I had the good fortune to meet Javier in person last month. My wife and I were traveling in Spain, and we met Javier and his amazing wife and beautiful daughter. We spent the day talking and having tapas. Javier is brilliant, just brilliant, and we have so much in common. We had already started working together, but to me, getting to spend a day with him and wonderful family made the bond even stronger. I love trading emails with him and talking about the story and characters, and the same goes for everyone on this book.
In terms of approach to writing, working with these collaborators has definitely changed my style for the better. Early on, Nick sent me several of Jason Aaron’s Strange scripts and that really kick-started the change. I loved the way he laid their story out, it was clear he and artist Chris Bachalo had a shorthand and were in synch. I met Jason recently, at Disneyland of all places, and we chatted about Strange at Trader Sam’s Tiki Lounge, which is kind of Disney’s bar with no doors. Jason is such an amazing talent, easily one of the best writers in comics and he’s a great guy to boot. His scripts were a huge influence, and I really tried to emulate them stylistically as we started work on this book.
In past scripts, I think I’ve been too prescriptive, but this series has really freed me up. Basically, I just try to get out of the way. When you have an artist like Javier, an inker like Alvaro Lopez, a colorist like Jordie and a letterer like Joe — these are all extremely talented artists and storytellers! So, as I keep saying, I’m like Goose to their Mavericks in the volleyball scene from Top Gun — it’s my job to set them up, and then get the hell out of their way. I couldn’t ask for a better storytelling team and I’m lucky to be working with them.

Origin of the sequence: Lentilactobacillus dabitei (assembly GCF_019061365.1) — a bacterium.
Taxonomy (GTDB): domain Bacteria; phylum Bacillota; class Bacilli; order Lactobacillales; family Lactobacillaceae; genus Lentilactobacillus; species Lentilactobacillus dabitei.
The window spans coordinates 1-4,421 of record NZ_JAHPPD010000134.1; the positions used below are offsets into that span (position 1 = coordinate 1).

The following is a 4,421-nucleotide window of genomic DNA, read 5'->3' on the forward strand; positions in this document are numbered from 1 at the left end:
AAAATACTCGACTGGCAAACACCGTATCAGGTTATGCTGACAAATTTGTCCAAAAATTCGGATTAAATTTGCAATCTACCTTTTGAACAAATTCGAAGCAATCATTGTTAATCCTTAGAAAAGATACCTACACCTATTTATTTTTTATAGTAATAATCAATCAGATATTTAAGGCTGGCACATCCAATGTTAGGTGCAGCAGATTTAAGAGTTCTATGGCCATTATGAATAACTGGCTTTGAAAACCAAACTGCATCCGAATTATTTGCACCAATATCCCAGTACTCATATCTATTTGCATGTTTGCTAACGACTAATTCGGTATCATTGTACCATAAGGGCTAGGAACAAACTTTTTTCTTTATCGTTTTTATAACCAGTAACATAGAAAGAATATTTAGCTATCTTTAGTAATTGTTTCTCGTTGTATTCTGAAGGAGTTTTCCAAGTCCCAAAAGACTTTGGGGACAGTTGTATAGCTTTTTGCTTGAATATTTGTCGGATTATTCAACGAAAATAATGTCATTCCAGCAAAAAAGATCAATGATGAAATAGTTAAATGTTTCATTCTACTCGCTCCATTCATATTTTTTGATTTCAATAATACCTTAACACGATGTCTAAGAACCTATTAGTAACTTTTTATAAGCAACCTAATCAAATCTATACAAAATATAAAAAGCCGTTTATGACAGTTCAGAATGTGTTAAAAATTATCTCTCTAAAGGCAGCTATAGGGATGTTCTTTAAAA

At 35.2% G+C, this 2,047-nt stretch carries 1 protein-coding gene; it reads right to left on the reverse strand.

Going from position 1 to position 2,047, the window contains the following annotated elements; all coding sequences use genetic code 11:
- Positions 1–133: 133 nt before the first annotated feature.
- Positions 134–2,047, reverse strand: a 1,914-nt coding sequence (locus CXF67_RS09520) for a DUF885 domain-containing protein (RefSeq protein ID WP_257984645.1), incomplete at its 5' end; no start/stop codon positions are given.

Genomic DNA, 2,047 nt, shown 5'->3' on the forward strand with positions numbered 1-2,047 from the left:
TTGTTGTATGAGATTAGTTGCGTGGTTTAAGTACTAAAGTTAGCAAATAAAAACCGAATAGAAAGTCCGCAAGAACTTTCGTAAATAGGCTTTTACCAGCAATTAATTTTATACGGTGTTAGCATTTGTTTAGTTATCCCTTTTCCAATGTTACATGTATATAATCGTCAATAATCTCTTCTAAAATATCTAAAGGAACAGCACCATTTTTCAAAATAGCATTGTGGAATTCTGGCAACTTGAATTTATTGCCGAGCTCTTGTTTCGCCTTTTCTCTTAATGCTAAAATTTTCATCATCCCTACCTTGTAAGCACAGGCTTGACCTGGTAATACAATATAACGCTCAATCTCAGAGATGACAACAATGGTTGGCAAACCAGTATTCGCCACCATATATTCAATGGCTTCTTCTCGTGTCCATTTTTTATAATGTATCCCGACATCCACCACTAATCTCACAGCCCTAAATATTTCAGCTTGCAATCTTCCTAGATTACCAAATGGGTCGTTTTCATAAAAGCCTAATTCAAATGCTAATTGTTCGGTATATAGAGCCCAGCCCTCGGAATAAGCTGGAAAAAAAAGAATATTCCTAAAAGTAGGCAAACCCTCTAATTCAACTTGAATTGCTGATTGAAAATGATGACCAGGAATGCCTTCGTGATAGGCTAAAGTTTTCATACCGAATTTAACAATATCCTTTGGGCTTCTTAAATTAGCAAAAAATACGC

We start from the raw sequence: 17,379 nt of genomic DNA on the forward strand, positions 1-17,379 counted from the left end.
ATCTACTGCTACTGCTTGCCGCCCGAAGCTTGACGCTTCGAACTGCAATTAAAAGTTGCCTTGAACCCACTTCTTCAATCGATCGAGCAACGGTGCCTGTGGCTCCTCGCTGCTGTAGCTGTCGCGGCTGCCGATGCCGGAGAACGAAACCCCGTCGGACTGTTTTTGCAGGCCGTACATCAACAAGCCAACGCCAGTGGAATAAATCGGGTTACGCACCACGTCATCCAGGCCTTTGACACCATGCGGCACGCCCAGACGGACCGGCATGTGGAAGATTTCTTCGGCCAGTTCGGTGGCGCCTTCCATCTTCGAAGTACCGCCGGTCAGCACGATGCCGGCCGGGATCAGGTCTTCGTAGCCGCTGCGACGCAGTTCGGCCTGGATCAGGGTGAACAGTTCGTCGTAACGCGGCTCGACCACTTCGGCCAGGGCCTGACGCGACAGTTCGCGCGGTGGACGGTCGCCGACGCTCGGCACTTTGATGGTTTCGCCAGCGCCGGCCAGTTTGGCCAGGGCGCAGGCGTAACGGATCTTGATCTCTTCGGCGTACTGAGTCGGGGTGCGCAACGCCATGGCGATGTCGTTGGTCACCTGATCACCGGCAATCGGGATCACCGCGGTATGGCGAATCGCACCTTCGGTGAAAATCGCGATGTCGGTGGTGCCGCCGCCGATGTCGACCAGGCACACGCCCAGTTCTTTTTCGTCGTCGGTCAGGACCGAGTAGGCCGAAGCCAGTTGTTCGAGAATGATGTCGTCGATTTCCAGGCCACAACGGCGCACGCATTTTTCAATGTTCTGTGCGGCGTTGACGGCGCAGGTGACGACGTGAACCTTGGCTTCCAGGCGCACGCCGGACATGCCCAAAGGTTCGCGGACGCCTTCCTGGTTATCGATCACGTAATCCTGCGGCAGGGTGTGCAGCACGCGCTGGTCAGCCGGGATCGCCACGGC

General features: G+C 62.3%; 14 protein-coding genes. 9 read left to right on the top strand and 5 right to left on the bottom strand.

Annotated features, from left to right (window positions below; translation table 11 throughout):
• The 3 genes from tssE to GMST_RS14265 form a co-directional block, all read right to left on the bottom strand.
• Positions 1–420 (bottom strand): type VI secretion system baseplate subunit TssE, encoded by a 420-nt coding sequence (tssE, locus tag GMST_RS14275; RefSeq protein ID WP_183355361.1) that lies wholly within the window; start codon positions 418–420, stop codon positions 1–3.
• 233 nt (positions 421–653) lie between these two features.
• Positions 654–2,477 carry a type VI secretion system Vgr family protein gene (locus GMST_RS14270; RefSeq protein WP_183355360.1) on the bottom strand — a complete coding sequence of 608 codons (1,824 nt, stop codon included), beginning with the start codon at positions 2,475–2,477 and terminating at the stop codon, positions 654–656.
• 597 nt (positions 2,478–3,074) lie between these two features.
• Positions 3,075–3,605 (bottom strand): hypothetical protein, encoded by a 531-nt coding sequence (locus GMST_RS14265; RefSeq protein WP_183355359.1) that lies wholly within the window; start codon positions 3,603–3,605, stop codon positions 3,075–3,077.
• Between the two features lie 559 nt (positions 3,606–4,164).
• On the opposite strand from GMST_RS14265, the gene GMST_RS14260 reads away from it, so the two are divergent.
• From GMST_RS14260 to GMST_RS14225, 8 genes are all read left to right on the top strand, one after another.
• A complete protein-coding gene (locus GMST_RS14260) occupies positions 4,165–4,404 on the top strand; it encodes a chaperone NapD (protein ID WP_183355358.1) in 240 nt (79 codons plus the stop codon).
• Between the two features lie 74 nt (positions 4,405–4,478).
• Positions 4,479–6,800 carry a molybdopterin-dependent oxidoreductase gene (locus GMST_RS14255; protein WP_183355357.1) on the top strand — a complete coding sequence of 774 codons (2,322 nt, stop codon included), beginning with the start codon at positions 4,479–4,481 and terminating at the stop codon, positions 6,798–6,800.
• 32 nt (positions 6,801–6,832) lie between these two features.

RT: Supernatural is a bit closer in terms of genre. In terms of approach, it’s funny, they’re all totally different, but the same in two ways: they boil to down to character and collaboration. When I worked on Supernatural, it was about drilling down into the characters’ wants and needs and making it hard for them to get those — and it’s the same for Silk, Spidey or Strange. And then, for me, it’s about listening to the people I’m collaborating with — in TV, it’s a much larger group, but I think the principal is the same: I try my hardest to put out the best story I can, and then listen to the notes and ideas from the people I’m telling this story with and let the best idea win. There are so many moments and scenes in the first two issues that came out of emails from Javier, just spit-balling ideas back and forth. He has a great eye for detail and character.